Who is the Colorado Criminal Justice Reform Coalition?

Our mission is to reverse the trend of mass incarceration in Colorado. We are a coalition of nearly 7,000 individual members and over 100 faith and community organizations who have united to stop perpetual prison expansion in Colorado through policy and sentence reform.

Our chief areas of interest include drug policy reform, women in prison, racial injustice, the impact of incarceration on children and families, the problems associated with re-entry and stopping the practice of using private prisons in our state.

If you would like to be involved please go to our website and become a member.

Thursday, November 12, 2009

Greene: No escaping this error in corrections - The Denver Post

Greene: No escaping this error in corrections - The Denver Post

Alaska has its Bridge to Nowhere.

We're shackled with a prison for nobody.

The Colorado State Penitentiary II is a $208 million mothership of a maximum-security prison near completion in CaƱon City. It will sit unused now that the state has no money to staff it.

Criticizing Gov. Bill Ritter for building the 948-bed prison would be as unfair as blaming President Barack Obama for last year's stock-market crash. The prosecutor- turned-governor inherited the project from Bill Owens' administration and a fear-mongering 2003 legislature set on a supermax to isolate the state's most dangerous inmates.

Still, in a year when Ritter is furloughing workers and slashing services in other agencies, he's adding $6 million to the Corrections Department budget, including 27 new employees — among them three to run the boiler room at CSP II and eight to guard the empty building.

As if people actually break into prison.

The $1 million Ritter seeks for CSP II's 11 new workers could pay to either put 60 drug addicts through in-patient treatment programs, treat 350 mentally ill Coloradans or supervise about 1,000 people on probation, according to estimates. Or it could fund vocational classes and other services for parolees that Ritter promised but hasn't delivered.

"You don't want to leave a big facility completely empty," says corrections spokeswoman Katherine Sanguinetti.


"When there are deep cuts all over the state, the irony of staffing an empty building so heavily is absurd," counters state public defender Doug Wilson.

The absurdity grows as some officials chatter about selling the big house even before it opens.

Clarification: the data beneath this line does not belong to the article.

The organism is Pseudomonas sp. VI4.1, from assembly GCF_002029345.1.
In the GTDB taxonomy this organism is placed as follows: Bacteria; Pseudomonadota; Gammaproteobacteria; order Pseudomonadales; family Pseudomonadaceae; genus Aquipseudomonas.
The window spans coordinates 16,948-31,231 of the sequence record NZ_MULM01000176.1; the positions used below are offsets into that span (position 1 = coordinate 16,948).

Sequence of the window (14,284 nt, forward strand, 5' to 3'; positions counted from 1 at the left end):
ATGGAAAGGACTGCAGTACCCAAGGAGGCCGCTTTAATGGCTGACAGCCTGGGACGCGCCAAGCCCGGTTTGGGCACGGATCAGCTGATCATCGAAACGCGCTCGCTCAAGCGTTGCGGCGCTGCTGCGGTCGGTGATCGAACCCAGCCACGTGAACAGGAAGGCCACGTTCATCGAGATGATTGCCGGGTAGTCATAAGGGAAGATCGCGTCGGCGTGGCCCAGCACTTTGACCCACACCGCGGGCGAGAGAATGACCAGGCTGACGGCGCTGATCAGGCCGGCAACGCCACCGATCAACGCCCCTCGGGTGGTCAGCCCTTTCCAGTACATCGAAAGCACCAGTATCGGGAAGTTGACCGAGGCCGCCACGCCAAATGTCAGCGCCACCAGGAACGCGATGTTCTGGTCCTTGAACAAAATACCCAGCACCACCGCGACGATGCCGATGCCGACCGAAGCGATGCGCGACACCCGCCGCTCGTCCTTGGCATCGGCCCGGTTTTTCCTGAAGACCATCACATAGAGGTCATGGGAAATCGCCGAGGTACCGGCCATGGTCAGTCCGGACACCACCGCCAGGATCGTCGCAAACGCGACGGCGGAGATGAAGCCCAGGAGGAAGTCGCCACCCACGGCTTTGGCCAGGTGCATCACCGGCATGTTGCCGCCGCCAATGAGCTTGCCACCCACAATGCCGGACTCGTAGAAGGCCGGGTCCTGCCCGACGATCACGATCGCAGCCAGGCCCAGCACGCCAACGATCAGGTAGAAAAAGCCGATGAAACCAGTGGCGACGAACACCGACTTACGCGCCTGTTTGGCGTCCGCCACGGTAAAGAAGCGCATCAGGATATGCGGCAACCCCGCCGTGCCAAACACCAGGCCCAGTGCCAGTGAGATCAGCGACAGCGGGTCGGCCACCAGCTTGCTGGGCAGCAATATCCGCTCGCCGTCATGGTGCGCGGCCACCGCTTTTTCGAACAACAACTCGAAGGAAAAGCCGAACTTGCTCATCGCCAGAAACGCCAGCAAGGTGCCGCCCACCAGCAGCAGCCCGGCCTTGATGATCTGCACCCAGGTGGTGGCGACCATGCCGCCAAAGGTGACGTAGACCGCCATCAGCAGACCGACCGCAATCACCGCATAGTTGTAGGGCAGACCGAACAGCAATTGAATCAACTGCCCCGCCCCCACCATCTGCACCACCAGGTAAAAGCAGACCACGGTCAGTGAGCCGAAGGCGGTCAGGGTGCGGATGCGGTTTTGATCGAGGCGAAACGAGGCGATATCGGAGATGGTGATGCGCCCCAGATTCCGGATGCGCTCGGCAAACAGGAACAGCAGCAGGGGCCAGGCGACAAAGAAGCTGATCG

What seems to go unnoticed at the Capitol is that the state can't sell a building that technically it doesn't own. The legislature sidestepped the Taxpayer's Bill of Rights by paying for the prison with certificates of participation — a complex financing tool that basically lets the state lease the building for the term of the debt. Privatizing would be unlikely given that a buyer would have to pay far higher interest rates than the state.

What's more, CSP II is designed to isolate inmates in solitary confinement 23 hours a day. As it is, Colorado has triggered human-rights complaints for isolating far more inmates — including juveniles — than the national average. State law prohibits private companies from running high-security prisons.

Opposition to CSP II was loud and foreboding when lawmakers debated the bonds in 2003.

Some critics argued even before the economic crash that the state couldn't afford to staff the prison in the long term. Others called for ending Colorado's ever- sprawling prison industrial complex by easing state sentencing laws to lower the overall prison population.

"What we're seeing now is some chickens coming home to roost," says Colorado Criminal Justice Reform Coalition's Christie Donner, the chief naysayer.

The mothballed prison is a monument to misguided priorities and an embarrassment to a state that borrowed too eagerly to build.

Rest assured that its heating and cooling systems will be well-tended. And its empty cells ever so carefully guarded.


Anonymous said...

It seems to me that people like ex governor Bill Owen and his cohorts who finageled the financing for this building ought to pay the taxpayers for the boondoggle. It seems that they circumvented the state constitution which was an abuse of power by there office's.
They need to be held accountable in some way.
This article also shows that ex prosecuting attorneys dont make good governors either as they dont seem to be able to handle the department of corrections on many issues. djw

Anonymous said...

If it is against the law for private prisons to run high security facilities, who did the state intend to "lease" this prison to? themselves?